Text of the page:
Direction and writing aside, the film is lead by a cocksure and mesmerizing performance by Andy Serkis; a criminally overlooked actor who once again shows his range with a dead on performance of Dury. It's one of those whirlwind turns, that can sweep a viewer up with it's feverish intensity. Serkis completes the mixture of performer, screenplay and direction to give us a character who is fully formed and complicated. It's just as easy to dislike this character as it is to fall for his charisma and although the film follows the formula often, the films last moments to feel like a cheap vindication. Your left with a portrait of a man who could equally hurt as hard as he could entertain. Compere this to the glossed over moments that inhabit solid, yet flawed movies such as Ray and you realize how easily the glitz can distract.

I should mention more about the films supporting cast, but I won't in case of boring you with my praise for all involved. What I will say to finish up is that SDRR is exactly what I want from a musical biopic. Kudos is deserved for all involved and recommended for all with a love of music and film.

Hear me rave about this at Cinematic Dramatic Podcast at Geek Planet Online

Wednesday 17 February 2010

Review: The Wolfman

Year: 2010
Director: Joe Johnson
Screenplay: Andrew Kevin Walker, David Self
Starring: Benicio Del Toro, Anthony Hopkins, Emily Blunt, Hugo Weaving

Plot Synopsis is here

If I were Paul Ross; I suppose my review for this film would have gems; "this remake is a "shaggy dog story" "or I can't wait to get my teeth into this review" but alas, my writing isn't as strong and unfortunately those reading will have to deal with me in plain English stating that I found The Wolfman to be "a little bit shit".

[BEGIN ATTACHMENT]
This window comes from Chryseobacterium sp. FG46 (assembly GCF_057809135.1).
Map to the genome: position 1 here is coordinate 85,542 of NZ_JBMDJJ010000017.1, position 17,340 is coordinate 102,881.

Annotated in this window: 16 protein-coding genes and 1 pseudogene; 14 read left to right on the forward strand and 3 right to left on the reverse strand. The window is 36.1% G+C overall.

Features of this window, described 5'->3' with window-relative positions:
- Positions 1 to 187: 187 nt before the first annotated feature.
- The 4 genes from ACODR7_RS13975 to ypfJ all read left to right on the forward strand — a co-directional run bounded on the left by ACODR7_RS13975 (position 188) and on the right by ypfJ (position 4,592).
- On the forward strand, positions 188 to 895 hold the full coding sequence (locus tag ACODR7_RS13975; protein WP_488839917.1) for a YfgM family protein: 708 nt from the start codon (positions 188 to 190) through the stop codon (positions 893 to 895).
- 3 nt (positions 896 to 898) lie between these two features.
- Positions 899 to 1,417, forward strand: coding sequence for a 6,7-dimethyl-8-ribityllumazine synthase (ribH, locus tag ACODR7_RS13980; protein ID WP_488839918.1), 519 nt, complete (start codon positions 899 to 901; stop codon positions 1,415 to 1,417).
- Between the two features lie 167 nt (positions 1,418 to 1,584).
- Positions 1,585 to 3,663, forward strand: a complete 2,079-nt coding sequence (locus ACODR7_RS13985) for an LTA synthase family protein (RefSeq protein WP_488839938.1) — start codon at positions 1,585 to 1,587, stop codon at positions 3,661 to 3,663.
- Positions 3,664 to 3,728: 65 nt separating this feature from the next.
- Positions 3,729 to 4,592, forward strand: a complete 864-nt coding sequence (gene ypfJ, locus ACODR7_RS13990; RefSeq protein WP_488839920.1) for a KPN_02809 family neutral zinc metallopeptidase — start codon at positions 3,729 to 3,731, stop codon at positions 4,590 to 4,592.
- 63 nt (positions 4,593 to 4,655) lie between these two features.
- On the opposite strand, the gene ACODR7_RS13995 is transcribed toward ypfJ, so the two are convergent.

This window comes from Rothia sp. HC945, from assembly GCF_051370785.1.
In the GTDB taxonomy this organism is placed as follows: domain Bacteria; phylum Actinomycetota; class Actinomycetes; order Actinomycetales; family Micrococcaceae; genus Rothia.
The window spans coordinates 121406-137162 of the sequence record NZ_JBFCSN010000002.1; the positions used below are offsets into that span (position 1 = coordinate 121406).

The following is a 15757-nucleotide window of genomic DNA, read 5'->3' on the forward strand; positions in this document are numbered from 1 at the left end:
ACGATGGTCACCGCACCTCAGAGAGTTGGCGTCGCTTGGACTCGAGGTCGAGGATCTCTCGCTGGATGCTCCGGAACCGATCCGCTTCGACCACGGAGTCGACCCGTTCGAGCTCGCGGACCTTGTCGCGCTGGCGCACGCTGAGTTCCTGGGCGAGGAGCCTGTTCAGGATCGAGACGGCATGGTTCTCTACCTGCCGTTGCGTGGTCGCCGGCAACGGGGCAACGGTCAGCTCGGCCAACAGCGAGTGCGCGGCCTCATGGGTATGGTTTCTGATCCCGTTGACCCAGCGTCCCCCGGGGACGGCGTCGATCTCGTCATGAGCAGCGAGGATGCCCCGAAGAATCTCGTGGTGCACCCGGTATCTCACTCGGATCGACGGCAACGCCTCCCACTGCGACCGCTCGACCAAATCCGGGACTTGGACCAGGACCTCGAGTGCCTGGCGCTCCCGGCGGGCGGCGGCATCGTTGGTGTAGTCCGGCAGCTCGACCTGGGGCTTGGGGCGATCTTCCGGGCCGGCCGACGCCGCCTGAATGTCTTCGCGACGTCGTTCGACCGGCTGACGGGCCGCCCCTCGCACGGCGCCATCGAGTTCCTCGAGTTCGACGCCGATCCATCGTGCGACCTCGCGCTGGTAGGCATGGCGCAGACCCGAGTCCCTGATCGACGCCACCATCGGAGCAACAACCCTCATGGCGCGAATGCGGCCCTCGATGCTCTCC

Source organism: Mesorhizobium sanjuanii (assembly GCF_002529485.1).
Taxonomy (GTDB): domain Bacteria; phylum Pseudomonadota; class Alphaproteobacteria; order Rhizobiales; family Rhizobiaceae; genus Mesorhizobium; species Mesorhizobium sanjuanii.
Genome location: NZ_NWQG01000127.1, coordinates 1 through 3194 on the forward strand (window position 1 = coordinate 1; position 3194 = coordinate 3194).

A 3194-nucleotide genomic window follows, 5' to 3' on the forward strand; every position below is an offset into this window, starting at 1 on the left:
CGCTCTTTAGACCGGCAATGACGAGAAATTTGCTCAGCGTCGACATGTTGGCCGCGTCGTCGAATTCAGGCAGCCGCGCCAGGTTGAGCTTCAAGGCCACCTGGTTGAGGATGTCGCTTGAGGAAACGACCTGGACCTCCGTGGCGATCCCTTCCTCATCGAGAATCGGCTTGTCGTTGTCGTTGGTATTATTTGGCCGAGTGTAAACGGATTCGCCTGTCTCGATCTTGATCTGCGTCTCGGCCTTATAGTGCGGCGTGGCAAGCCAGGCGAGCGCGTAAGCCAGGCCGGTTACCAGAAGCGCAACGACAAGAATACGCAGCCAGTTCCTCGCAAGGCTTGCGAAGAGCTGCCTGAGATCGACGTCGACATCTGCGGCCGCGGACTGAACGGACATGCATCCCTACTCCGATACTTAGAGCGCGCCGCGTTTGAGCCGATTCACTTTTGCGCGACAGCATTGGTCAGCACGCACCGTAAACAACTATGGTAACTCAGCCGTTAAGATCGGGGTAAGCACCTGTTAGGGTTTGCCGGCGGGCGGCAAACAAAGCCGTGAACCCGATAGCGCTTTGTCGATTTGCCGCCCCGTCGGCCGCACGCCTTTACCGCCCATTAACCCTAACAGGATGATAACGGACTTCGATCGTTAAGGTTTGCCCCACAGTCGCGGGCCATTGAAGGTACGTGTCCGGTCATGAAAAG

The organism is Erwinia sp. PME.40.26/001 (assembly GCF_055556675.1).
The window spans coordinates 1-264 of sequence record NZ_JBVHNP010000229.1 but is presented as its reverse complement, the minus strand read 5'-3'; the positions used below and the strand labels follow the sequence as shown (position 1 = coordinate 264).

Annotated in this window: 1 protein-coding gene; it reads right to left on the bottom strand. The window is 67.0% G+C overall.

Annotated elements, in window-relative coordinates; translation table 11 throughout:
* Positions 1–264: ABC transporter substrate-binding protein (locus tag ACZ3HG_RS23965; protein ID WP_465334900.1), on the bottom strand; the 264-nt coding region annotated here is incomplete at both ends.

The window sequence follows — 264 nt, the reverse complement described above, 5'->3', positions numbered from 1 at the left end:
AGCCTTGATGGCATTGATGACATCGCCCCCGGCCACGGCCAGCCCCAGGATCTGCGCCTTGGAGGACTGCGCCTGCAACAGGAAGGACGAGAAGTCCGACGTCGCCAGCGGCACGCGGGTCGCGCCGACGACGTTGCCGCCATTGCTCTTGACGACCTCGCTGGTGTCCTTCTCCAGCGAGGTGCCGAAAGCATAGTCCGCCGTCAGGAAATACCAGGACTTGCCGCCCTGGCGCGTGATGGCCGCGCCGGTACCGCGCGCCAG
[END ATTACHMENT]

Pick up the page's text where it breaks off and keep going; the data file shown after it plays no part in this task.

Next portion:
It's hard to get behind a movie that has been in so much development hell that you could write another canto about it in the divine comedy, but as a reviewer of films no matter what state they come out in I kept my mind open and waited with baited breath.

I should have carried on waiting as the film is just not done yet. It's editing is choppy, the script is lacks a proper rhythm and it's problems like that effectively make telling a compelling story difficult. We often get scenes that don't seem to "finish right" and aspects of the film that don't add up properly when you view the film as a whole. One scene has ol' wolfly clearly recognizes a character that treats him badly, makes a beeline for him and murders him. However, recognizing the women he loves seems tricky, as if there's some sort of wolf Alzheimers stopping him from distinguishing characters he actually spent time with. It's moments like these that destroy what could easily be an enjoyable story. If i had noticed things like this after the film ended then the films narrative would have worked on me adequately. Unfortunately, not so. These thing crop up easily for anyone (read everyone) whose paying attention.